24818704349_c17879316b_b.jpgTo get to Ueno park we had ridden the Ginza line three stops west from Asakusa to Ueno. Fortunately there was another site of more interest, particularly to Natalie: Tokyo Zoo! I too very much enjoyed our visit there, and all the animals seemed far keener to put on a show than do the sulky residents of London Zoo. I hope that was just because of the fine weather that day, rather than any sort of unnatural behaviour induced by the keepers. The collection was impressive, for it included a panda and a polar bear, among many others.


After the zoo we took the Hibiya line from Ueno to Tsukiji to get our bags and catch the Hikari Shinkansen (or bullet train) from Tokyo to Osaka.

We visited Himeji-jo, known in English as Himeji Castle, on our third day in the west of Japan. The weather was very nice, making it a pleasant 20 minute stroll up from the station to the castle. Himeji was one of Japan’s first World Heritage Sites, inscribed on the list as “the finest surviving example of early 17th-century Japanese castle architecture”.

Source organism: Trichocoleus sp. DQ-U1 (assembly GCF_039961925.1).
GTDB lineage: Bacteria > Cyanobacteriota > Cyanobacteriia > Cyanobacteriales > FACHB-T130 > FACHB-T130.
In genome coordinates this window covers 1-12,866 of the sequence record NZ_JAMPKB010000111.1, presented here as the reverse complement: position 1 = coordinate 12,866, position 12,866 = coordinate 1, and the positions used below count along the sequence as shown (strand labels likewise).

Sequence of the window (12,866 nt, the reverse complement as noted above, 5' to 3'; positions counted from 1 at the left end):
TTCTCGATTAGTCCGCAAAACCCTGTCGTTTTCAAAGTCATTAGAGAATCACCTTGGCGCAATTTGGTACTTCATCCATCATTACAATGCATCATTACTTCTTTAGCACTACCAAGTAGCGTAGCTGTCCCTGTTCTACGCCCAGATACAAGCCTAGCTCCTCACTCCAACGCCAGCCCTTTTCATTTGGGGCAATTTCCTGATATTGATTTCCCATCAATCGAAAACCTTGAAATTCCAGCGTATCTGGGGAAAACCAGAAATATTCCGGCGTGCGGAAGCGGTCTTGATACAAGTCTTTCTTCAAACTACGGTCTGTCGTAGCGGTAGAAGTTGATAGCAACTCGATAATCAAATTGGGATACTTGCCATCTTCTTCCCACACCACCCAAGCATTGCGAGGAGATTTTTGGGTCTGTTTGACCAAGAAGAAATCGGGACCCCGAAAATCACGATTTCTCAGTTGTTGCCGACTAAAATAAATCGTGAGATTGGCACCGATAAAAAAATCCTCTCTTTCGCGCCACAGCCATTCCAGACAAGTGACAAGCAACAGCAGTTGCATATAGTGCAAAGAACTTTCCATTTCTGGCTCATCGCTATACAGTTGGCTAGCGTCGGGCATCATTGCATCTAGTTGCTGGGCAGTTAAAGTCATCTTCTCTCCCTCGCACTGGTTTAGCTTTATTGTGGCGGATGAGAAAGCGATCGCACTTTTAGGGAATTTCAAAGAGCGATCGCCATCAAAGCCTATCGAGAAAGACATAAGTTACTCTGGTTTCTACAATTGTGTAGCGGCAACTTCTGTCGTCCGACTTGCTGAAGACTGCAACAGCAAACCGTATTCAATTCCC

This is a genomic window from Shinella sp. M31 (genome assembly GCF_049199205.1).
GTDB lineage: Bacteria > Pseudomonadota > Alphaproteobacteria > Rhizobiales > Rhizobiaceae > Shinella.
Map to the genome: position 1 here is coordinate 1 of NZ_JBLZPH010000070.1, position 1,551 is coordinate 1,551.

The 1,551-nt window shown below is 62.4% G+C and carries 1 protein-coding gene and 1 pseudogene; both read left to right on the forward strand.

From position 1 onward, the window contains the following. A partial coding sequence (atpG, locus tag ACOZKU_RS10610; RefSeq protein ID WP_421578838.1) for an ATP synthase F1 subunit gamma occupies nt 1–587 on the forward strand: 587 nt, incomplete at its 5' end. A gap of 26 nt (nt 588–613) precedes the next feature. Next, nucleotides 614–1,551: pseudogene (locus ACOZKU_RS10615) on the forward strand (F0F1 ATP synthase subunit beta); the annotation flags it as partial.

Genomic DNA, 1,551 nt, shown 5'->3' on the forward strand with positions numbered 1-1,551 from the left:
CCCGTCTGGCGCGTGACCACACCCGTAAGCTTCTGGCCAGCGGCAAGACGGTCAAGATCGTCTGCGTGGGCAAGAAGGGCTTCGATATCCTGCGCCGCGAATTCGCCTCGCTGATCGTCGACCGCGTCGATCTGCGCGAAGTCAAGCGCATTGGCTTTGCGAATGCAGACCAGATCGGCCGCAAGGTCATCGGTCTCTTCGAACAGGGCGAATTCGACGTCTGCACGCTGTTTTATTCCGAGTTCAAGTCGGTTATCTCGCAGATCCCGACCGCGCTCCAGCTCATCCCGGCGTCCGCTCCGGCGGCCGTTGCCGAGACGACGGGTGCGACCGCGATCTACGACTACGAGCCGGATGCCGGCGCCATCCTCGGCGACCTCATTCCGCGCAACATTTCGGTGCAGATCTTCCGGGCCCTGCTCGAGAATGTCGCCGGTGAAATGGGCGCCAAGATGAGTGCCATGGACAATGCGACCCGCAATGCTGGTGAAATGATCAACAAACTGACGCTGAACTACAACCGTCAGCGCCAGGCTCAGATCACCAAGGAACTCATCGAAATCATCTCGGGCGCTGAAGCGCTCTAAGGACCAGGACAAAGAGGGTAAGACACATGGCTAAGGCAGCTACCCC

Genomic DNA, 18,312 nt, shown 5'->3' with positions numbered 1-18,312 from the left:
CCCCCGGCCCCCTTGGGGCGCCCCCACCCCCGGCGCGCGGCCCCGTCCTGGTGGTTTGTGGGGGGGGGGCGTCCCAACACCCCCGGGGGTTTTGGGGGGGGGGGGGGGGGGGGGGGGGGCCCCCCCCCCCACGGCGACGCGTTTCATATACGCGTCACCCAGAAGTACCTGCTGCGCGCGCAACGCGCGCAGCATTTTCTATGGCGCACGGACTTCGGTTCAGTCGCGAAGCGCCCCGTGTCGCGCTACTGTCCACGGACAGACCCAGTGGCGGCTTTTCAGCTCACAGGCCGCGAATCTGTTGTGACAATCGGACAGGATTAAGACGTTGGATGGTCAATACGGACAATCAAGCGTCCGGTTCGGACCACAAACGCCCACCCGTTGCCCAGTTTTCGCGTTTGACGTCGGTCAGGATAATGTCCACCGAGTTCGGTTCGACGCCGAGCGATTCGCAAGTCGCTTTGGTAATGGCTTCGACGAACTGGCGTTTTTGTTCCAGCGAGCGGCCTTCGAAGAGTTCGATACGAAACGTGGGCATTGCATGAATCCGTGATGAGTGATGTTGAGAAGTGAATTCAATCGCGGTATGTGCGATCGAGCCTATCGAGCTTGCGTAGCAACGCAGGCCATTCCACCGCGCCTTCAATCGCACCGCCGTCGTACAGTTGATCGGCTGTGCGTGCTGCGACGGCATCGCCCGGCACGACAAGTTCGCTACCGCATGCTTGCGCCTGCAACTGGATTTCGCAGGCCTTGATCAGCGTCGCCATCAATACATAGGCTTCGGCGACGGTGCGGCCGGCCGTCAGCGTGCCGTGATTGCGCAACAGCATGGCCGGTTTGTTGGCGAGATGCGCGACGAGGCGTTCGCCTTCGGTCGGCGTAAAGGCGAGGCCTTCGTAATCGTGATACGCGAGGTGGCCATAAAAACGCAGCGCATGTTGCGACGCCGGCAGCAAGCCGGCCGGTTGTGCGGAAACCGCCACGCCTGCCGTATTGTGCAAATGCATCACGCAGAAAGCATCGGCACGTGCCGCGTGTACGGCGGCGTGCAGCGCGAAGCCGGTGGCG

Himeji is nicknamed ‘the castle of the White Heron’. It dates back to the 14th century, though its most significant features – its innovative defensive measures – come from the 17th century early Shogun period. This period followed 150 years of conflict in Japan, in what is sometimes known as the Warring States period. It came to an end when power was unified in the hands of the first shogun, whose name was Tokugawa Ieyasu. The Tokugawa dynasty ruled for several hundred years, and it was they who introduced Japan’s Sakoku, or ‘Seclusion laws’, which cut the country off from the rest of the world (apart from very limited trade). The Sakoku – a reaction to the threat posed by imperialist European powers – ran from 1633 to 1853, and made it illegal for most people to leave or enter Japan. It is interesting to ponder the effect that this isolation had on the Japanese national identity, at a time when the rest of the world was exchanging ideas and trading as never before. I think it must account for some of how ‘different’ Japan is from other countries in a way that is difficult to describe.

We were fortunate in our timing because the castle has recently been through a period of renovation in which the whole main tower (or keep) was covered in scaffolding. Today it looks pristine, and fully deserving of its Heron moniker.